28 July 2009

When Gold Becomes Lead - Video Game Adaptations


Super Mario Bros. Max Payne. The Uwe Boll... boll-fests. Street Fighter. They've all been less than stellar attempts at big screen adaptations of video game hits.

Cool storylines that spawn sequels. Built-in, ready-made audiences. Why is the video game to film adaptation seemingly doomed (another one) from the start?

Because the appeal of video games in the first place is in their genie-like capacity for wish fulfillment. While the lead in a FPS may have a name, (Master Chief, Gordon Freeman, etc), the character you play is an extension of you. It is an immersive experience. You control your avatar's ultimate fate, even though there is already a defined endpoint already in place.

Forget films for a second - I despise cinematic cut scenes in games - it pulls you out of the interactive wish-fulfillment, and into the pre-ordained script that is your virtual self's ultimate endgame.

Video games use cut scenes as opportunities for exposition and to move the story forward. Too many film translations of video games are feature-length cut scenes that leaves the audience wondering - when do I get to shoot the alien?

Films by their nature are not interactive, though they can suck you into a world. You are not the main character, though you may identify and empathize with their plight. You are not running, hands outstretched, guns blazing into a swarm of Covenant, though you may be thrilled with the onscreen action.

The problem is that the scriptwriters and filmmakers try to make up for this fault by cramming excessive action and tits and relegating a damn good story to the testosterone-laden floor.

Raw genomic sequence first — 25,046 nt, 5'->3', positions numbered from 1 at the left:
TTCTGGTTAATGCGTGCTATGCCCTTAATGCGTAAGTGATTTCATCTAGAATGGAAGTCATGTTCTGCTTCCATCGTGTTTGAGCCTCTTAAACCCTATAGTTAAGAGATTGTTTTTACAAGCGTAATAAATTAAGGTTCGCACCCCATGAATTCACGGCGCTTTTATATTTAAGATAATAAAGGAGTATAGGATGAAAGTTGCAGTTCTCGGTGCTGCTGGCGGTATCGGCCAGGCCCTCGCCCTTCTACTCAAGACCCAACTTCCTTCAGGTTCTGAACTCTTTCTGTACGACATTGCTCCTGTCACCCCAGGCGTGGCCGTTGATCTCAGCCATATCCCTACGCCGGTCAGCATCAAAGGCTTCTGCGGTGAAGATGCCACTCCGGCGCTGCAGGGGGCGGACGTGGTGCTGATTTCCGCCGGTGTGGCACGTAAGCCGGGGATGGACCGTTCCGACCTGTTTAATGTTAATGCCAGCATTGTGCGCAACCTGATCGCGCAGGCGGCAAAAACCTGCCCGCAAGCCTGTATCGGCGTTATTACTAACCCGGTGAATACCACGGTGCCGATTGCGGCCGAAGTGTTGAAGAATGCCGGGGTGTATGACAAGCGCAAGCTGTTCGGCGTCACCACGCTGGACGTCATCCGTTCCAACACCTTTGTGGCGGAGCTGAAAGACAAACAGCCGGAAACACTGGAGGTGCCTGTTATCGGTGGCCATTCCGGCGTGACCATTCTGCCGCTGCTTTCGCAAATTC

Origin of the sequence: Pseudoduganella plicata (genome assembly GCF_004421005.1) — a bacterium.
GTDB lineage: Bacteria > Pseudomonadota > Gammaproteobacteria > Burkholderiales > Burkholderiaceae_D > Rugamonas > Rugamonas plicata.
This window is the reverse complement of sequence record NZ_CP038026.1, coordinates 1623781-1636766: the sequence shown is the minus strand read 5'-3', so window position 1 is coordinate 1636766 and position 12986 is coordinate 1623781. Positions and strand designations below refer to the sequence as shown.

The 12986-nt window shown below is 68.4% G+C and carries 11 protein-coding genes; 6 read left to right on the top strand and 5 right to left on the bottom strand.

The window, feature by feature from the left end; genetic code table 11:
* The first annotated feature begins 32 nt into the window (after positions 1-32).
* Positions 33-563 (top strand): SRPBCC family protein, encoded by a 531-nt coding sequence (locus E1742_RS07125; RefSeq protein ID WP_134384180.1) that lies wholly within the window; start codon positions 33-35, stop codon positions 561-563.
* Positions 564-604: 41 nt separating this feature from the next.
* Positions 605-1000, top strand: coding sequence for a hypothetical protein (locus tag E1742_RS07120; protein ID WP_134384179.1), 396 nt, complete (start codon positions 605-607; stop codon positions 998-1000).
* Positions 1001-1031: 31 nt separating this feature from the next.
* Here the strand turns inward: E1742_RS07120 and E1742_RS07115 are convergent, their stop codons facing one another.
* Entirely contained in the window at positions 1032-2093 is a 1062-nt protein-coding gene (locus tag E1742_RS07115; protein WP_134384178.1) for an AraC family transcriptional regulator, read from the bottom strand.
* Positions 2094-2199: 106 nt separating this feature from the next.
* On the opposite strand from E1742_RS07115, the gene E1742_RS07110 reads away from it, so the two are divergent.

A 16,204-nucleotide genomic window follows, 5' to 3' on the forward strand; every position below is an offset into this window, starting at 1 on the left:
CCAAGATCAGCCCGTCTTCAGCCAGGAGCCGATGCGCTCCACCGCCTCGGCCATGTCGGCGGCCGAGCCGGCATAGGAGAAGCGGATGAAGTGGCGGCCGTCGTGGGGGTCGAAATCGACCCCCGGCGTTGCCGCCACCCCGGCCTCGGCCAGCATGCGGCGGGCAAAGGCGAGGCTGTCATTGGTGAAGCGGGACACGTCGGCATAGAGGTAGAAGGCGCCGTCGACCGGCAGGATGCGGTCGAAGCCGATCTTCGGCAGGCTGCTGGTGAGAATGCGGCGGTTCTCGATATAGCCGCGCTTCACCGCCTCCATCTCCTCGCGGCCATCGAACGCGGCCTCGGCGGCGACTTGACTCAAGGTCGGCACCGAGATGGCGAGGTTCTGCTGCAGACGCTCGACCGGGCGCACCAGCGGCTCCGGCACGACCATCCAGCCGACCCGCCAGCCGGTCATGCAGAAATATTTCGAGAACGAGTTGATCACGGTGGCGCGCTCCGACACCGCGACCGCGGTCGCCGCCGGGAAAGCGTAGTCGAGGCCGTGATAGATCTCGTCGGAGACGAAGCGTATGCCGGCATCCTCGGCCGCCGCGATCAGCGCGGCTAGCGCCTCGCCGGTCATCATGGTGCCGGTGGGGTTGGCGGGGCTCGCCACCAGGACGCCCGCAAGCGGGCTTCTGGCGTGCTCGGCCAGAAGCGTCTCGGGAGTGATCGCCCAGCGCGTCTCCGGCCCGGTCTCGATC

In my mind, a successful video game to film translation would at least start with the following tenets:

* The film version of you must contain universal traits that a wide number of people may empathize with. For instance, in a video game, you rarely know your avatar's backstory. You project a number of your own frustrations and dreams into this avatar, making an already pre-ordained script your own. In short - for a video game adaptation to succeed, the protagonist must be a fully-developed character that every member of the audience can empathize with. This is true in any film. Just because there's a built in audience doesn't give one the excuse to be lazy.

* The plot itself must be either retrofitted into the cinematic language, or, a new one must be devised based off a limited number of key plot points. Again, this is true of any adaptation. I repeat - built-in audience is not an excuse to be lazy.

And the biggest, most important thing to remember:

Books are about what people think. Theater is about what people say. Films are about what people do. Video games are about what YOU do.

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